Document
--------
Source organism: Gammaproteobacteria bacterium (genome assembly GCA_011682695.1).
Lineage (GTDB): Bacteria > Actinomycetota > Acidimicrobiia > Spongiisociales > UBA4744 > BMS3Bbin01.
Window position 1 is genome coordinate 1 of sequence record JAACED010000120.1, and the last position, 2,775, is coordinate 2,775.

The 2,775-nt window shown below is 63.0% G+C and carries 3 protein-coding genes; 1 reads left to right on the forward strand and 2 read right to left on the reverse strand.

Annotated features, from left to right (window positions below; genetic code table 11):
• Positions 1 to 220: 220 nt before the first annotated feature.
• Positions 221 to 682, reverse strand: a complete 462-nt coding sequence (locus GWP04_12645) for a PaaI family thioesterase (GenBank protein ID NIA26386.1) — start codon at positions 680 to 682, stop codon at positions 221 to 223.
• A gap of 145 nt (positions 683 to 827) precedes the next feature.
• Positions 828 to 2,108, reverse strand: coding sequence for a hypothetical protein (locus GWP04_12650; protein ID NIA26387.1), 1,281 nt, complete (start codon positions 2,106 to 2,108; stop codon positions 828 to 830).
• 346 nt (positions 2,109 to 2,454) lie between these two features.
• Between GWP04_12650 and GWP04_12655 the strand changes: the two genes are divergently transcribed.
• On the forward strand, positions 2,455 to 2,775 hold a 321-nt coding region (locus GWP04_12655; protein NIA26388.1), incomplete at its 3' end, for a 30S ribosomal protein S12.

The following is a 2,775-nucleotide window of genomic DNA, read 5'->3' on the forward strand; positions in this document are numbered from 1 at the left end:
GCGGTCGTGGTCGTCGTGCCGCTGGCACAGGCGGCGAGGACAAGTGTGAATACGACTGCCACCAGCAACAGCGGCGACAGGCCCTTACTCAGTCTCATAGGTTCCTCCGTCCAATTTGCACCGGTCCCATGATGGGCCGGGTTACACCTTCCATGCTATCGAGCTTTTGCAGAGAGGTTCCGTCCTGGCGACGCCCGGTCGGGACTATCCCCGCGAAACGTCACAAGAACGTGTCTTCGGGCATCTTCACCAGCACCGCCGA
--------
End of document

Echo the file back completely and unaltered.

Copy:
Source organism: Gammaproteobacteria bacterium (genome assembly GCA_011682695.1).
Lineage (GTDB): Bacteria > Actinomycetota > Acidimicrobiia > Spongiisociales > UBA4744 > BMS3Bbin01.
Window position 1 is genome coordinate 1 of sequence record JAACED010000120.1, and the last position, 2,775, is coordinate 2,775.

The 2,775-nt window shown below is 63.0% G+C and carries 3 protein-coding genes; 1 reads left to right on the forward strand and 2 read right to left on the reverse strand.

Annotated features, from left to right (window positions below; genetic code table 11):
• Positions 1 to 220: 220 nt before the first annotated feature.
• Positions 221 to 682, reverse strand: a complete 462-nt coding sequence (locus GWP04_12645) for a PaaI family thioesterase (GenBank protein ID NIA26386.1) — start codon at positions 680 to 682, stop codon at positions 221 to 223.
• A gap of 145 nt (positions 683 to 827) precedes the next feature.
• Positions 828 to 2,108, reverse strand: coding sequence for a hypothetical protein (locus GWP04_12650; protein ID NIA26387.1), 1,281 nt, complete (start codon positions 2,106 to 2,108; stop codon positions 828 to 830).
• 346 nt (positions 2,109 to 2,454) lie between these two features.
• Between GWP04_12650 and GWP04_12655 the strand changes: the two genes are divergently transcribed.
• On the forward strand, positions 2,455 to 2,775 hold a 321-nt coding region (locus GWP04_12655; protein NIA26388.1), incomplete at its 3' end, for a 30S ribosomal protein S12.

The following is a 2,775-nucleotide window of genomic DNA, read 5'->3' on the forward strand; positions in this document are numbered from 1 at the left end:
GCGGTCGTGGTCGTCGTGCCGCTGGCACAGGCGGCGAGGACAAGTGTGAATACGACTGCCACCAGCAACAGCGGCGACAGGCCCTTACTCAGTCTCATAGGTTCCTCCGTCCAATTTGCACCGGTCCCATGATGGGCCGGGTTACACCTTCCATGCTATCGAGCTTTTGCAGAGAGGTTCCGTCCTGGCGACGCCCGGTCGGGACTATCCCCGCGAAACGTCACAAGAACGTGTCTTCGGGCATCTTCACCAGCACCGCCGA